On May 7, 2012, MERS, “as nominee for Ohio Savings Bank, its successors and assigns, ” issued a subsequent assignment, recorded in the Registry at Book 48935, Page 337, assigning the Mortgage to the same assignee as the Jan. 28, 2010 Assignment, but this time explaining that the assignee's address was “Rodney Square North, Wilmington, DE 19890-0001” (the “May 7, 2012 Assignment”). (Docket #15-4).

         Bek's bankruptcy action was dismissed on December 14, 2012. (Docket #8 at ¶ 31).

         On October 2, 2017, in what was labeled a “Corrective Assignment of Mortgage, ” recorded in the Registry at Book 57841, Page 396, MERS, “as nominee for Ohio Savings Bank, its successors and assigns, ” assigned the Mortgage to “Wilmington Trust Company, not in its individual capacity but solely as successor trustee to U.S. Bank National Association, as trustee, for MASTR Alternative Loan Trust 2005-3 at Rodney Square North, Wilmington, DE 19890-0001” (the October 2, 2017 Assignment”). (Docket #15-5). MERS clarified that the assignment was being recorded to amend the May 7, 2012 Assignment, which incorrectly showed the assignee name. (Id. at 2).

         Wells Fargo, acting as loan servicer for Wilmington Trust, executed an affidavit pursuant to Mass. Gen. Laws ch. 244, §§ 35B and 35C (the “Pre-Foreclosure Affidavit”) on November 30, 2017, which was recorded in the Registry at Book 58219, Page 299. (Docket #15-6).

         Bek received a notice of foreclosure sale of the Property dated April 11, 2018. (Docket #11 at 20-21). On May 14, 2018, Bek filed suit against the Defendants in Worcester Superior Court. With the complaint, Bek filed an ex parte motion for a temporary restraining order and injunction seeking to enjoin the foreclosure sale. (Id. at 36-37). The Superior Court issued a temporary restraining order and set a further hearing for May 24, 2018. (Id. at 36). Prior to the hearing, on May 23, 2018, Defendants removed the action to this court. (Docket #1).

         Bek filed an amended complaint on June 6, 2018. (Docket #8). In an assented-to motion seeking an extension to file their answer, Defendants represented that they had agreed to postpone the foreclosure sale until August 9, 2018. (Docket #9). On June 29, 2018, Defendants filed the instant motion to dismiss. (Docket #14). Bek responded to the motion on August 1, 2018. (Docket #23). On August 6, 2018, Bek filed a motion for preliminary injunction, seeking to enjoin the foreclosure sale of the Property scheduled for August 9, 2018. (Docket #24). On August 7, 2018, the court scheduled a hearing on the motion for August 8, 2018. (Docket #25). Later that day, Defendants filed their opposition to the motion for preliminary injunction. (Docket #26). At a hearing on the preliminary injunction motion on August 8, 2018, the parties agreed to postpone the auction following a hearing on all pending motions on August 28, 2018. (Docket #29).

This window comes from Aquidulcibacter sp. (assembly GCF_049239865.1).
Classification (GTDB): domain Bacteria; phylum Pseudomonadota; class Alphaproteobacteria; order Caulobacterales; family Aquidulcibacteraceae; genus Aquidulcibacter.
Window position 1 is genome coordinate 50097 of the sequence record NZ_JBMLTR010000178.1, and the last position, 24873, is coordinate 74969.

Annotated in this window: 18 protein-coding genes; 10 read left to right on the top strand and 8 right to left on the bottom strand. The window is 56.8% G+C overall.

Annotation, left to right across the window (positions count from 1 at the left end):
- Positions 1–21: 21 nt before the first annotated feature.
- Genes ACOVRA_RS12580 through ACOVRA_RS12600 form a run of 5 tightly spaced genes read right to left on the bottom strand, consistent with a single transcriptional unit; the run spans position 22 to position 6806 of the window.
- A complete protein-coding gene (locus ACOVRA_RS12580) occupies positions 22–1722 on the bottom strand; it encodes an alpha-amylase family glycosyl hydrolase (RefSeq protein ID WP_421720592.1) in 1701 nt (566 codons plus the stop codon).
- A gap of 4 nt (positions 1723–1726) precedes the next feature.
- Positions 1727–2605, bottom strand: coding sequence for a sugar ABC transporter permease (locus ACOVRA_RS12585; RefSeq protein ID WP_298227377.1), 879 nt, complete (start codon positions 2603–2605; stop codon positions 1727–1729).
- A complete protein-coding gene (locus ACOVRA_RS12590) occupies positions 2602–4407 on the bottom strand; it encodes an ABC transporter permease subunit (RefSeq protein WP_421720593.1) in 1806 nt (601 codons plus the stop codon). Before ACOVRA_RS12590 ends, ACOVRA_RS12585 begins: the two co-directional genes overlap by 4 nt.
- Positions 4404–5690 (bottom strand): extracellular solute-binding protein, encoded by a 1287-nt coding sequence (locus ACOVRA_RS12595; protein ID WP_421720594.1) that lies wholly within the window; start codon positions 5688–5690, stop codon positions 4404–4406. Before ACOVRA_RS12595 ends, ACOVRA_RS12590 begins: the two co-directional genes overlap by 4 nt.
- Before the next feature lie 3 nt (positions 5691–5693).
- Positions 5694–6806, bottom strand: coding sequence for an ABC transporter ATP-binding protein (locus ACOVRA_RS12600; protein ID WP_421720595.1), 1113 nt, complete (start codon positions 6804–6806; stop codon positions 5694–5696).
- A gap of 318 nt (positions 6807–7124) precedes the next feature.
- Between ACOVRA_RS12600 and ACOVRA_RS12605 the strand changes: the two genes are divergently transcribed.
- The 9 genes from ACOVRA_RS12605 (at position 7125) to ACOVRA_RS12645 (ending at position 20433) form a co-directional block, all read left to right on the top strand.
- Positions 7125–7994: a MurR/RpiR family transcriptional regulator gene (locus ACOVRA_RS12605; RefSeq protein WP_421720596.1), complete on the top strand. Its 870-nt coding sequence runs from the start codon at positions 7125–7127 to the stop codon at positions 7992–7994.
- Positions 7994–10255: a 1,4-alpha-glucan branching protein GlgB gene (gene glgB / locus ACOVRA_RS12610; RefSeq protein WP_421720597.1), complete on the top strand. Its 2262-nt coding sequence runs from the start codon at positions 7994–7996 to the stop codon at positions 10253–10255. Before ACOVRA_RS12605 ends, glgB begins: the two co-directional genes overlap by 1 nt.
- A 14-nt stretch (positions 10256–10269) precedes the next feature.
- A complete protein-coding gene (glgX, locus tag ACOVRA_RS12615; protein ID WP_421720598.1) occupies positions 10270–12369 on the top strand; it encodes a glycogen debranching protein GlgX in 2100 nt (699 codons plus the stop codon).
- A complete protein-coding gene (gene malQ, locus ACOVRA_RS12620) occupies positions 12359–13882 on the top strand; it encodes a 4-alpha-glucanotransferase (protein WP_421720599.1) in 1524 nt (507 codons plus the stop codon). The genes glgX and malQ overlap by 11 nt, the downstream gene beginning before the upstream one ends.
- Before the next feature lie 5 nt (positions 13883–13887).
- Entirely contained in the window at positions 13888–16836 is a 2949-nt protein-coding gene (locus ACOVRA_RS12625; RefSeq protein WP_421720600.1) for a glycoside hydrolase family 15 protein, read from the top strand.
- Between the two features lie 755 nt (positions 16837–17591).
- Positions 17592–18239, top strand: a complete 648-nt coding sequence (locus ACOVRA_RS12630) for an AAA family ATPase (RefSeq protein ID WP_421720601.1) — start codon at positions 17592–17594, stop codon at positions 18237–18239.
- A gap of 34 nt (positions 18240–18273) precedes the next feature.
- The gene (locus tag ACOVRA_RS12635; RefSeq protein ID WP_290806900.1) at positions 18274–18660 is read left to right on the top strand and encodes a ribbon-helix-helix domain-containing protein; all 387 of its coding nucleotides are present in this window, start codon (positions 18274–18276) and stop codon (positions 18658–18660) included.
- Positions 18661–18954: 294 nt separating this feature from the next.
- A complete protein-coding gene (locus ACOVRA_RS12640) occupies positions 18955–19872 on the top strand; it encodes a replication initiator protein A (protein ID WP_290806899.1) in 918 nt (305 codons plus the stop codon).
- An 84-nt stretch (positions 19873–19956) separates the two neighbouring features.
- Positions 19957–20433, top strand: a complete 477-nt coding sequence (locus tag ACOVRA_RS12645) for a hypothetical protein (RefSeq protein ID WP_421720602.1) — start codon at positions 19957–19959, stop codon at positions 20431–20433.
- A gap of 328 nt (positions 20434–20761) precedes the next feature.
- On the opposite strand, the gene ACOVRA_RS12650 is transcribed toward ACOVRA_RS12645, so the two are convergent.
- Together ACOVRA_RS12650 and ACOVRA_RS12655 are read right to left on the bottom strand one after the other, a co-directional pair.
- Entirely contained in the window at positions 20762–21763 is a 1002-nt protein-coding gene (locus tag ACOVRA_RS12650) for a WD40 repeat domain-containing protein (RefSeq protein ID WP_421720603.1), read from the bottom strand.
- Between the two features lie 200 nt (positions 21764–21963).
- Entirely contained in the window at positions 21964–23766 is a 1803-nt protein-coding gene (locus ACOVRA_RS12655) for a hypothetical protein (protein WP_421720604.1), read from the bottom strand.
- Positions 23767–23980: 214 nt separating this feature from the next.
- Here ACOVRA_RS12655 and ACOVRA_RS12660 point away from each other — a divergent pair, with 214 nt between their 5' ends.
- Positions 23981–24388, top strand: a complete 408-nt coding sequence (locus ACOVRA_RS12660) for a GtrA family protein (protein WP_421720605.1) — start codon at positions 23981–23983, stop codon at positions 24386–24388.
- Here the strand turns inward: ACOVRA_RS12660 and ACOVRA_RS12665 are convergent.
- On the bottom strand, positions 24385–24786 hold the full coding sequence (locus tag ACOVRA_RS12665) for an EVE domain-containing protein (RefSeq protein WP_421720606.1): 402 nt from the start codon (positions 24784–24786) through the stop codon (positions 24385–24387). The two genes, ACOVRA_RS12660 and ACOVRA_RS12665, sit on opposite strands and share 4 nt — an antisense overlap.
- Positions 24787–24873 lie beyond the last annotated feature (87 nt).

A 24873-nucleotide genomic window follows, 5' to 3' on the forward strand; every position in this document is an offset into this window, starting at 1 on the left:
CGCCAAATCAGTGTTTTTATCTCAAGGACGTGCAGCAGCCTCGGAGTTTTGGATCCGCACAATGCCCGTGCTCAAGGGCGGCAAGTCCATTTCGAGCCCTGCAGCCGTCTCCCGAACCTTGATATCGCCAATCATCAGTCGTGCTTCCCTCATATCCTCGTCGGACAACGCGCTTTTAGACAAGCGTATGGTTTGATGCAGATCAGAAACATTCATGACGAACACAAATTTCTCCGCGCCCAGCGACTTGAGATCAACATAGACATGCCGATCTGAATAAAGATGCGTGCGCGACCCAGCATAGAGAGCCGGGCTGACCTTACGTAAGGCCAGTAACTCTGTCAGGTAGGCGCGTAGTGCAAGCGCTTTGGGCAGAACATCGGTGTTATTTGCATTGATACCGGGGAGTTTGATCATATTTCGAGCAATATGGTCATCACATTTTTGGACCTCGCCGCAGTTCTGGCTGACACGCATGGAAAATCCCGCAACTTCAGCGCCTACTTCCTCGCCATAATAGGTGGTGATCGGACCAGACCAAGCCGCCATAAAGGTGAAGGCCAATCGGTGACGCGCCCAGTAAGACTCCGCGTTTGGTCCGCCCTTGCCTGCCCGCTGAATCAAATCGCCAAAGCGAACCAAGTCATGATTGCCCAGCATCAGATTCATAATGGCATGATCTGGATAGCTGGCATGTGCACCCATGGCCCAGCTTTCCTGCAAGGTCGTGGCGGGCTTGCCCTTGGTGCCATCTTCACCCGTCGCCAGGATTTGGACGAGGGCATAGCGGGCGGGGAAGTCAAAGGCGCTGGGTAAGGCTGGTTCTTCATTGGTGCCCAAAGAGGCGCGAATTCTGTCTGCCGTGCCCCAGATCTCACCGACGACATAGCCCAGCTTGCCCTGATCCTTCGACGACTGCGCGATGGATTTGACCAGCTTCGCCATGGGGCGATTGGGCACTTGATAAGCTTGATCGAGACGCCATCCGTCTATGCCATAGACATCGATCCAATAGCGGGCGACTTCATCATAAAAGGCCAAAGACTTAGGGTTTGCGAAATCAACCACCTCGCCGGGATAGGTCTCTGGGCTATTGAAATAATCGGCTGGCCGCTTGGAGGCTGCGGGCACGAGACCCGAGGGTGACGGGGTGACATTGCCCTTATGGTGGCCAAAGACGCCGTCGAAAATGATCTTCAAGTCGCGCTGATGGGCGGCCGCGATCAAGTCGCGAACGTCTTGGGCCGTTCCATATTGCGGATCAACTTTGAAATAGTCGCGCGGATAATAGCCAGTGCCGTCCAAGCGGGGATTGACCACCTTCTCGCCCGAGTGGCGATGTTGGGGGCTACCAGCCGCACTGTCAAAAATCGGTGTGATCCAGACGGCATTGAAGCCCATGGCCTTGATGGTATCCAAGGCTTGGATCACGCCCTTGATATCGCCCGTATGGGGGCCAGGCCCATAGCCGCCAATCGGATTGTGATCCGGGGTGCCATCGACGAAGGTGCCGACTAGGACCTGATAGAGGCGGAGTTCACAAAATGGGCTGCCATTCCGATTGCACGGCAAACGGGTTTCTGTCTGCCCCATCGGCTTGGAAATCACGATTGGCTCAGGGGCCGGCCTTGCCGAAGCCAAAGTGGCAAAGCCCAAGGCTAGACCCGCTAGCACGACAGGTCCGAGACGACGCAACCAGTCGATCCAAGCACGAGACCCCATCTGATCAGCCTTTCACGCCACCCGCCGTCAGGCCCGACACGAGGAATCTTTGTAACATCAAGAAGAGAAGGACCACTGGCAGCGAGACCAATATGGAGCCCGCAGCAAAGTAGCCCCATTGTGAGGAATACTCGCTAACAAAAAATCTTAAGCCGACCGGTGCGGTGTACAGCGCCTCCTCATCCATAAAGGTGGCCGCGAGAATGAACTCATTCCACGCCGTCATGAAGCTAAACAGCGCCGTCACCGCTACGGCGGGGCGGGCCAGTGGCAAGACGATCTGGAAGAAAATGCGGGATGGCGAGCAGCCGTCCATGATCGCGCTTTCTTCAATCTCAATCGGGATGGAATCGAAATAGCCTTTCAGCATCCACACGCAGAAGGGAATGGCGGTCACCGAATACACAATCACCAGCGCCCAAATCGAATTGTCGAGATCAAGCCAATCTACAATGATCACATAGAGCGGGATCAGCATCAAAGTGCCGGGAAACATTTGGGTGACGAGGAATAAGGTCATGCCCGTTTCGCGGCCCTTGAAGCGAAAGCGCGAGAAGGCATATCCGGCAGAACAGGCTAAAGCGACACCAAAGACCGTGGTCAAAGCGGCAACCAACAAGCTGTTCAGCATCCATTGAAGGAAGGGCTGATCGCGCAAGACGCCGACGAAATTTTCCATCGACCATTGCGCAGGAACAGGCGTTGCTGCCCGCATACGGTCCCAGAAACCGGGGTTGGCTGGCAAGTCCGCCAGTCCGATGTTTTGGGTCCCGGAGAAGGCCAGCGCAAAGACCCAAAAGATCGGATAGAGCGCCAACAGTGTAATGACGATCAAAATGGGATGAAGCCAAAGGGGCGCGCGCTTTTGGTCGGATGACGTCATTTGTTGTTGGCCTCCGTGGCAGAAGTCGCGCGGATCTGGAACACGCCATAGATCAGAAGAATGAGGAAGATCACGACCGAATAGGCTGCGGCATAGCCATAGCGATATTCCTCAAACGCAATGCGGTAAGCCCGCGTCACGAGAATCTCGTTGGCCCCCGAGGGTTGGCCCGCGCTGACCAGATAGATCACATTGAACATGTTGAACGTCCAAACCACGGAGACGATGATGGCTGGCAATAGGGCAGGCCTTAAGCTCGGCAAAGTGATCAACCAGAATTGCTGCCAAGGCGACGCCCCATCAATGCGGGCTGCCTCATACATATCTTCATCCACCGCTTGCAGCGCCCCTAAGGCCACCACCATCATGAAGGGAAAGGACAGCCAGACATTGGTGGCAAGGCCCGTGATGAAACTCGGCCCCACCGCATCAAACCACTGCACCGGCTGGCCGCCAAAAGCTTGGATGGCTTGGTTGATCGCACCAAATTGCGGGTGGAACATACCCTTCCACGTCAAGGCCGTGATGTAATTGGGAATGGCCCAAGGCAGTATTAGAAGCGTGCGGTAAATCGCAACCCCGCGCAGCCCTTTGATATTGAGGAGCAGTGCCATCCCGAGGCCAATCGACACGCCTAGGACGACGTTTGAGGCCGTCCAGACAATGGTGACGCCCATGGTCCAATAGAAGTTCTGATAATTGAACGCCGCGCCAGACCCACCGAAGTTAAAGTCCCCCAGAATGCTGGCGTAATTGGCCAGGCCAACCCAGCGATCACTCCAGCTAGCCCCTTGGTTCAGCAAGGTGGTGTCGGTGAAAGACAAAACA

II. STANDARD

         On a motion to dismiss under Fed.R.Civ.P. 12(b)(6), the court “must assume the truth of all well-plead[ed] facts and give the plaintiff the benefit of all reasonable inferences therefrom.” Ruiz v. Bally Total Fitness Holding Corp., 496 F.3d 1, 5 (1st Cir. 2007). “Under Rule 12(b)(6), the district court may properly consider only facts and documents that are part of or incorporated into the complaint; if matters outside the pleadings are considered, the motion must be decided under the more stringent standards applicable to a Rule 56 motion for summary judgment.” Rivera v. Centro Medico de Turabo, Inc., 575 F.3d 10, 15 (1st Cir. 2009) (quoting Trans-Spec Truck Serv., Inc. v. Caterpillar, Inc., 524 F.3d 315, 321 (1st Cir. 2008)). There lies an exception to this rule “for documents the authenticity of which are not disputed by the parties; for official public records; for documents central to plaintiffs' claim; or for documents sufficiently referred to in the complaint.” Id. (quoting Alternative Energy, Inc. v. St. Paul Fire & Marine Ins. Co., 267 F.3d 30, 33 (1st Cir. 2001)).